But by the time I got home from work that night, I’d decided to keep fighting. I sent email blasts to some 1500 Missouri beekeepers, posted to the MSBA Facebook page, and asked our Regional Directors to contact the local clubs in their areas, all with this final plea: Contact your Democrat senators and ask them to reconsider the filibuster, and contact House members of either party asking that they push to bring SB 500 to the floor, strip the amendments and pass a clean bill.
But the next morning, things took an unbelievable turn for the worse. The Kansas City Star broke a story about the House Speaker’s dalliance with a 19-year-old intern. The House shut down for two days, during which time the Speaker resigned and a new leader was elected. The new boss reconvened Friday afternoon with a vow to get some work done.
Evidently the state’s beekeepers had come through with their calls and emails. With hundreds of bills still in the queue, Senate Bill 500 was the 14th of just 32 to be passed during the session’s final flurry. Rep. Houghton, who we later learned was himself responsible for one of the committee amendments, argued for their removal, and after a lengthy debate on policy and procedure, the bill was passed 141-5 in its original form. We had won!
Governor Jay Nixon signed the bill on July 10th. The new law took effect August 28th.
As I researched our options and made inquiries of beekeepers in other states, there were several things that surprised me: For one, Missouri is by no means alone in its treatment of honey and beekeepers. In fact, the language of the law we were protesting seems to be pretty standard fare: They are almost universally written as exemptions to strict commercial kitchen requirements – provided that beekeepers:
Sell only direct to consumer
Label their honey with some version of “produced in a kitchen not inspected by the health department”
Remain under some arbitrary annual sales or quantity threshold – commonly 500 gallons or some roughly equivalent dollar amount ($30,000 in Missouri)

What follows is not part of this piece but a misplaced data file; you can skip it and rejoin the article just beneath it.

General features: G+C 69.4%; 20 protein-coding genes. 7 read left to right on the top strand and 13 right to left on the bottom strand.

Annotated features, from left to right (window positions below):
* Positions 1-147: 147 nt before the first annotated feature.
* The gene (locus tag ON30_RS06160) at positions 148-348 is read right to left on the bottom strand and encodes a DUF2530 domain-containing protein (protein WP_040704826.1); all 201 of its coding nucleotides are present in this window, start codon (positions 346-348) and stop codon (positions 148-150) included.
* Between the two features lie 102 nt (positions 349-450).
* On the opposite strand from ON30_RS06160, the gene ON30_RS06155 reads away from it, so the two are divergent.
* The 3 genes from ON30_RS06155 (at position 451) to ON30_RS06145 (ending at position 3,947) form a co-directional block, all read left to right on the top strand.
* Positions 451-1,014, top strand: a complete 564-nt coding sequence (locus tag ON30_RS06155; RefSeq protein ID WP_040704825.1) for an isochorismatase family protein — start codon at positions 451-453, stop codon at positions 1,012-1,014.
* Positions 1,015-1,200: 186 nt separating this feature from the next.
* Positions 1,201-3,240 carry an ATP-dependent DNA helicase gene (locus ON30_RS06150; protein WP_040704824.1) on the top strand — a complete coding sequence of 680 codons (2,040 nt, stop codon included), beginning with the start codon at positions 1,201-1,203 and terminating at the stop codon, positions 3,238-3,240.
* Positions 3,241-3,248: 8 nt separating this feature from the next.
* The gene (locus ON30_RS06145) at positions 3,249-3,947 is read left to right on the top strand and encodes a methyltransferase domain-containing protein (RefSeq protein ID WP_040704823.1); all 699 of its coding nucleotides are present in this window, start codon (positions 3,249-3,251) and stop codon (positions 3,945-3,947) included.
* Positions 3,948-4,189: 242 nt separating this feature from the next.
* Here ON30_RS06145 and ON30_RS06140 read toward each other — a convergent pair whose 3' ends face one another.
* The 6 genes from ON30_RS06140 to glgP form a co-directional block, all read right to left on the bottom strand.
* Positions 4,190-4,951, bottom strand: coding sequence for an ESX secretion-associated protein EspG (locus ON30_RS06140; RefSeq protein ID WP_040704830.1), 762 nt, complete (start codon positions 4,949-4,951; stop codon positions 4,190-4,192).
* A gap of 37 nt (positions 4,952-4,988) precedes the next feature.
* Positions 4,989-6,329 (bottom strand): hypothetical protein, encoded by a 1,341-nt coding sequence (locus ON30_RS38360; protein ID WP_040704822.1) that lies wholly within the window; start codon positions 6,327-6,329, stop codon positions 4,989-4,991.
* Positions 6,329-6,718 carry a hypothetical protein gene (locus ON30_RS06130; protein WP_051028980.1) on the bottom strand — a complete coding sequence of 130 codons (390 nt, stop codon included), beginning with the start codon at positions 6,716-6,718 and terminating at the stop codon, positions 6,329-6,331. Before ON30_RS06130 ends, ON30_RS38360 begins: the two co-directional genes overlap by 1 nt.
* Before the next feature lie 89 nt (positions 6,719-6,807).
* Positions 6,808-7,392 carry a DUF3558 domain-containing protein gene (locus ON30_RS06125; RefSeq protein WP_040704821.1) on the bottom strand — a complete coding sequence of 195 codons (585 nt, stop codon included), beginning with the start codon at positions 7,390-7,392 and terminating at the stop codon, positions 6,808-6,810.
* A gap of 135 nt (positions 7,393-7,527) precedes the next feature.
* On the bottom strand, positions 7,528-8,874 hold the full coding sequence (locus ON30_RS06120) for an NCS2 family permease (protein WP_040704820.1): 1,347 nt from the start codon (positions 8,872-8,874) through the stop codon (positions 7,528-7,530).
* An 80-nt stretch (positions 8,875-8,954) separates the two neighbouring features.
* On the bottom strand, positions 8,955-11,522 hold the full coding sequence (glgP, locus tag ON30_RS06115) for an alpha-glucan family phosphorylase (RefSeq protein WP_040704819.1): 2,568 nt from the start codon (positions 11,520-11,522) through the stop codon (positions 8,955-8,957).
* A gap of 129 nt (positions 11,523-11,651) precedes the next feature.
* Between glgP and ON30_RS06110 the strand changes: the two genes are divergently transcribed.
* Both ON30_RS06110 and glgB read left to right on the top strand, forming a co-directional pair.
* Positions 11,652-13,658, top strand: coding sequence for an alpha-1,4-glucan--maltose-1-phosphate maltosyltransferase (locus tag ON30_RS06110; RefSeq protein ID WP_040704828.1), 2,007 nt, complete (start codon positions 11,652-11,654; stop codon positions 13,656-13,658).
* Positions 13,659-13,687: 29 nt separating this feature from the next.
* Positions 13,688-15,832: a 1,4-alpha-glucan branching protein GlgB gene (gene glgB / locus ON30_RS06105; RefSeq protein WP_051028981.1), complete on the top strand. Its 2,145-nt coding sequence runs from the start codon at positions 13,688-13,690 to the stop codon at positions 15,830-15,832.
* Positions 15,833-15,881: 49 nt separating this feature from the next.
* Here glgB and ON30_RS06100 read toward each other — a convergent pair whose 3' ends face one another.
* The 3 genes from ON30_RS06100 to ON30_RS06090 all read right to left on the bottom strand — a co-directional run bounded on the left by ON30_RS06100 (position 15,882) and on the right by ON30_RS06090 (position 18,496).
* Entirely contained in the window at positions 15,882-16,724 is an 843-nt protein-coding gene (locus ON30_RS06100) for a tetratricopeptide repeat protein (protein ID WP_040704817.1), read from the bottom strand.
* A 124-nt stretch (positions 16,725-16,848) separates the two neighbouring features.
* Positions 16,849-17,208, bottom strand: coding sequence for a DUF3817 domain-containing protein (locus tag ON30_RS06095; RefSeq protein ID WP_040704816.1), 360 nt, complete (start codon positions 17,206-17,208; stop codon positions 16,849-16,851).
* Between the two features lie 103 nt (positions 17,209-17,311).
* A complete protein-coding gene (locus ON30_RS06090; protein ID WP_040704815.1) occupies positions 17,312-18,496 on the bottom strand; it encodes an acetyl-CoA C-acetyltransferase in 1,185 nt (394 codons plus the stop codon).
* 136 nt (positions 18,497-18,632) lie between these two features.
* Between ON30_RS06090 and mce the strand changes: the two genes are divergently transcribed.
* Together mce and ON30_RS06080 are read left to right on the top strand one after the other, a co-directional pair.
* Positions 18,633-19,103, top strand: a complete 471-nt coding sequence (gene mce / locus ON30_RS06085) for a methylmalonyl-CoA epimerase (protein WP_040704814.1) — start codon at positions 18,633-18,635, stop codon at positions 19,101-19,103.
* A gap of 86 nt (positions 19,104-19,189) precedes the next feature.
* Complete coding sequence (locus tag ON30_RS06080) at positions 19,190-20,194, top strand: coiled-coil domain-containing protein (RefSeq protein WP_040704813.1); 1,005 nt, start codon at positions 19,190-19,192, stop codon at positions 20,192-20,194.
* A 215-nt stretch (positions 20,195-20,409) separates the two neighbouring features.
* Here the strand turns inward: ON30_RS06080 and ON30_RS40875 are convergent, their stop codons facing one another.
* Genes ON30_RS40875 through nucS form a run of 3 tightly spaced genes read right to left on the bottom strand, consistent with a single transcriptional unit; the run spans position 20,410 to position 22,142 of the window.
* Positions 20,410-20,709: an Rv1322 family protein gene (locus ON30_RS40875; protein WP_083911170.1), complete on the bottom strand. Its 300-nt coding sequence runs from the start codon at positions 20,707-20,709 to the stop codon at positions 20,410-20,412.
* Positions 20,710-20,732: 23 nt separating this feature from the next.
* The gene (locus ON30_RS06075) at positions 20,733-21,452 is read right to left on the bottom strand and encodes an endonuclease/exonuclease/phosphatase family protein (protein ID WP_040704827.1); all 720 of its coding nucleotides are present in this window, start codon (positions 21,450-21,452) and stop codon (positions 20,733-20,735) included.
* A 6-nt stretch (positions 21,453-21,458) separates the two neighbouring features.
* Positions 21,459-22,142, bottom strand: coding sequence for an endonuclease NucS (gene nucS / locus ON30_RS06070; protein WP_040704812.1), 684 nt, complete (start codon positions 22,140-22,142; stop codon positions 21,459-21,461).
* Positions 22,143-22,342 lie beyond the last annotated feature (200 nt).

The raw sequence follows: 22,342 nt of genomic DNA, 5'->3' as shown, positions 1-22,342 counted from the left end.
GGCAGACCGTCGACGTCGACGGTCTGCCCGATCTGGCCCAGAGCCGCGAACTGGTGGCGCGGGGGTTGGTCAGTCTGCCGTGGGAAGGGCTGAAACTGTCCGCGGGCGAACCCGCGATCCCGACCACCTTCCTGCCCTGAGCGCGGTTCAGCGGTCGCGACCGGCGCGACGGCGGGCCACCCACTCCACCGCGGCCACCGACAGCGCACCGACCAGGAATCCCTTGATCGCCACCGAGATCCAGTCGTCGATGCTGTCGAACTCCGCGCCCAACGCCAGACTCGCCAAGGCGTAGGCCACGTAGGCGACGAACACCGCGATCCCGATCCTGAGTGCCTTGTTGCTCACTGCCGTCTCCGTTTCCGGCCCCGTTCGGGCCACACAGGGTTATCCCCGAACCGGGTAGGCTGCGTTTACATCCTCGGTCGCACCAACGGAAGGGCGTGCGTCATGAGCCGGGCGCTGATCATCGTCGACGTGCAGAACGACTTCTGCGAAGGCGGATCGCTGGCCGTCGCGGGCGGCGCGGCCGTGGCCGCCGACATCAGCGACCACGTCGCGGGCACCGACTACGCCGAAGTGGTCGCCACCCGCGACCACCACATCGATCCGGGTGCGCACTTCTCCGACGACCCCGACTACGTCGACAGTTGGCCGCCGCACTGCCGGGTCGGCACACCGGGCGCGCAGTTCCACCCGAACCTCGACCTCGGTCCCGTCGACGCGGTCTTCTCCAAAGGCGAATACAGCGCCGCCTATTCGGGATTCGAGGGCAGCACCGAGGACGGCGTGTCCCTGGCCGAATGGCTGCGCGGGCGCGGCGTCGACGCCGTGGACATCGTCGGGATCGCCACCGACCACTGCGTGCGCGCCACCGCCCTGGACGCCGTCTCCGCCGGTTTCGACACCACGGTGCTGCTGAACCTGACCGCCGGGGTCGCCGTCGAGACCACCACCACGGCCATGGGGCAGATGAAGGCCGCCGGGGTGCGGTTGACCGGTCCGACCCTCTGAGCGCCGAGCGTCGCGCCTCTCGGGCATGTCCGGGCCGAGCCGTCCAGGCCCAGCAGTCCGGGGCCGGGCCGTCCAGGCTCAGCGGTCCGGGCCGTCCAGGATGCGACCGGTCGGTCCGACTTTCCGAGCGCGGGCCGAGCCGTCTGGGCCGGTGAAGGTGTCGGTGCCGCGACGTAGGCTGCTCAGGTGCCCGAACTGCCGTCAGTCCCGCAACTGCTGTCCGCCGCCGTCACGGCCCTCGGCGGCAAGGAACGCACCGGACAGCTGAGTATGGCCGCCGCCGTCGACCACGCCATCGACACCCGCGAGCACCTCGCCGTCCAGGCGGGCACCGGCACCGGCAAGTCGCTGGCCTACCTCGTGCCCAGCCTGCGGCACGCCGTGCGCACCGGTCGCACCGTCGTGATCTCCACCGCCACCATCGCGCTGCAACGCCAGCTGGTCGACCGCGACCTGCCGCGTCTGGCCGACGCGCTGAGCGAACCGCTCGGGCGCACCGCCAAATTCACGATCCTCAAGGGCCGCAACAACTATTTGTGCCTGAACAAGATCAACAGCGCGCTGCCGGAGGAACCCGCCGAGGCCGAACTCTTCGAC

The problem is, this direct-to-consumer requirement prohibits the vast majority of a state’s beekeepers from selling their product through their local grocers, health food stores, corner markets, gas stations, feed stores – all the places that consumers go looking for that local, raw honey from local beekeepers. And while the premise for this requirement is to protect the public from “un-inspected” honey, it does not apply to honey brought in from out of state, or even out of the country.
So you end up with a curious situation where, for example, Missouri beekeepers can sell their honey across the border in Oklahoma, and Oklahoma beekeepers can do the same in Missouri, but neither can sell to shops in their own neighborhoods. Meanwhile, Chinese honey, with its sordid history of adulteration and chemical residues, can be sold with impunity in both states. If unregulated honey is in fact a threat to the citizenry, we’re doing a pretty poor job of protecting them!
A bigger surprise was that most of the beekeepers I talked to in states with similar rules seem to accept them without question. A couple even bristled at the idea of “lowering the standards” by reducing our regulatory burden! A Texas beekeeper decried that state’s recent loosening of the law as opening the door for adulteration and other practices that will give the rest of us a bad name. But who is more likely to adulterate honey, I asked him – the local beekeeper who delivers his own product to the corner market, or the guy a thousand miles away who ships it in via distributor and stands no chance of ever meeting the end user?
But what truly amazed me was that, after accounting for the long, drawn-out legislative process and some truly unexpected roadblocks, changing the law was easy! We encountered virtually no opposition from legislators of either party, and the Health Department didn’t even weigh in.
And no wonder: After close to a decade of wall-to-wall media coverage about CCD and such, honey bees and beekeepers are loved and appreciated like never before. There is no reason that other states’ beekeepers should not be able to do what we did in Missouri.
Of course, there’s no guarantee you won’t hit roadblocks of your own. And state officials may take a more active role in opposition. But consider: On one side we have health department bureaucrats, trotting out the usual, tired arguments about public health and safety, but with nothing to back them up. And on the other are the intrepid beekeepers – stalwart friends of the environment and protectors of the food supply – struggling to survive against ever-increasing odds and now being told that they cannot even sell the fruits of their labor.
We’re gonna win that battle every time.
Photos 1-4 by Eugene Makovec. Photo 5 by Diane Makovec.